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How to master omnichannel retailing in 2023?

As we transition to 2023, we are seeing customer experience strategies taken to the next level by the top-level brands. Now, more than ever, being customer-centric is essential for mere survival during a tough economic downturn. This is why looking into the best customer experience strategies that can turn one-time customers into loyal fans is important. We cannot help to ignore the talk of omnichannel retail and what the future looks like with this strategy. How do you master omnichannel retailing in 2023? 

What is omnichannel retail?

First, lets cover the basics. What does omnichannel retail mean? 

Omnichannel can be defined as a customer experience approach to doing sales - combining multiple channels to provide the customer with a seamless experience. You are meeting the customer at each different touchpoint - providing value along each step.  

Omnichannel vs multichannel

Many people confuse omnichannel and multichannel, but there is specific distinction that needs to be made between the two. Multichannel means a brand is present in a multitude of channels where customers can buy from them. This can be different social media platforms, their webstore and their physical location stores.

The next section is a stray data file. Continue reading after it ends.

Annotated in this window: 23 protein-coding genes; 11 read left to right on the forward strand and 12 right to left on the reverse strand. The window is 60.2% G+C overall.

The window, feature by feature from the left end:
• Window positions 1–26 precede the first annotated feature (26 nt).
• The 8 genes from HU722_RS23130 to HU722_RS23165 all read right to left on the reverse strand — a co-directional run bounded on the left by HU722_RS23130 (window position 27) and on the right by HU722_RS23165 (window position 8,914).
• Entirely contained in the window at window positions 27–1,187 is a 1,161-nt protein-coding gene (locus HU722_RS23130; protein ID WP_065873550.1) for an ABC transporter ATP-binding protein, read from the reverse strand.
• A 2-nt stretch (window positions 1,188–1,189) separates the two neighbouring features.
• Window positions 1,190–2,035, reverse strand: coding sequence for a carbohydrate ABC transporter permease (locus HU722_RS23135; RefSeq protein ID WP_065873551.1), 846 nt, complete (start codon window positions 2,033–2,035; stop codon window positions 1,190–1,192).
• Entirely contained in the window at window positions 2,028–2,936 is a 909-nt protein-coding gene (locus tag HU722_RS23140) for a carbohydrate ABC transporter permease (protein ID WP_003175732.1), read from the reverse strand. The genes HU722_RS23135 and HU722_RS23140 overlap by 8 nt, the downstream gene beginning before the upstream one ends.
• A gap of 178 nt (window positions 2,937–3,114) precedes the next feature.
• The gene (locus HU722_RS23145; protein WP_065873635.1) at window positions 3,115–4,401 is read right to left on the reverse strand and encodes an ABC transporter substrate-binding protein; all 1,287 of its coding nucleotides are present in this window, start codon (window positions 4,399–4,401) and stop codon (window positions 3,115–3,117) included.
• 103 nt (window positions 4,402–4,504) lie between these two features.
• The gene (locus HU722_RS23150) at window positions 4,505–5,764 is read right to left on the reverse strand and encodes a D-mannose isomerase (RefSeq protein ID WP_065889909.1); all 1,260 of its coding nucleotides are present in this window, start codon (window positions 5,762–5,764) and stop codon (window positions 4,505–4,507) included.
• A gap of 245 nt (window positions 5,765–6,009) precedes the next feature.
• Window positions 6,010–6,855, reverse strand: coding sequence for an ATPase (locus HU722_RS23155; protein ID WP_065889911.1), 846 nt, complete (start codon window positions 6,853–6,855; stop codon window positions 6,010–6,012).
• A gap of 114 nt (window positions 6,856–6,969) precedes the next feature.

Omnichannel, on the other hand, means all these channels are unified and integrated to follow the customer journey. If the customer is browsing your catalogue through Instagram and hops onto your website next, are you aware of it? Are you offering a bridge between these channels? What about when the customer visits your physical store? How can you help the customer journey if they have already been browsing online for their favourite product and are looking to find it in the brick-and-mortar store? 

This is what the best brands are doing with the omnichannel approach. 

“The best brands have utilized the concept of “commerce everywhere” You are not thinking about the location, you go wherever the customers are.” - Mikko Rekola, Chief Evangelist of Woolman

Is omnichannel the future? 

As we saw a surge of physical retail stores being closed down during the Covid19 pandemic, the fast-growing eCommerce space became vital for many businesses. Since then there have been countless discussions on whether physical retail is dead. Does it serve any purpose anymore for the future consumers? 

Todays consumers are looking for efficiency, convenience, personalisation, and community.  They are looking to shop from brands that provide value and they want more than just products, they want immersive experiences. This means that physical stores are not dead, but rather their purpose is changing. If online shopping provides convenience and perhaps cheaper options, what can the physical space offer that the digital lacks in? A physical store is there to engage the senses, provide a deeper human connection, and make it more convenient for a shopper that can't find what they are looking for online.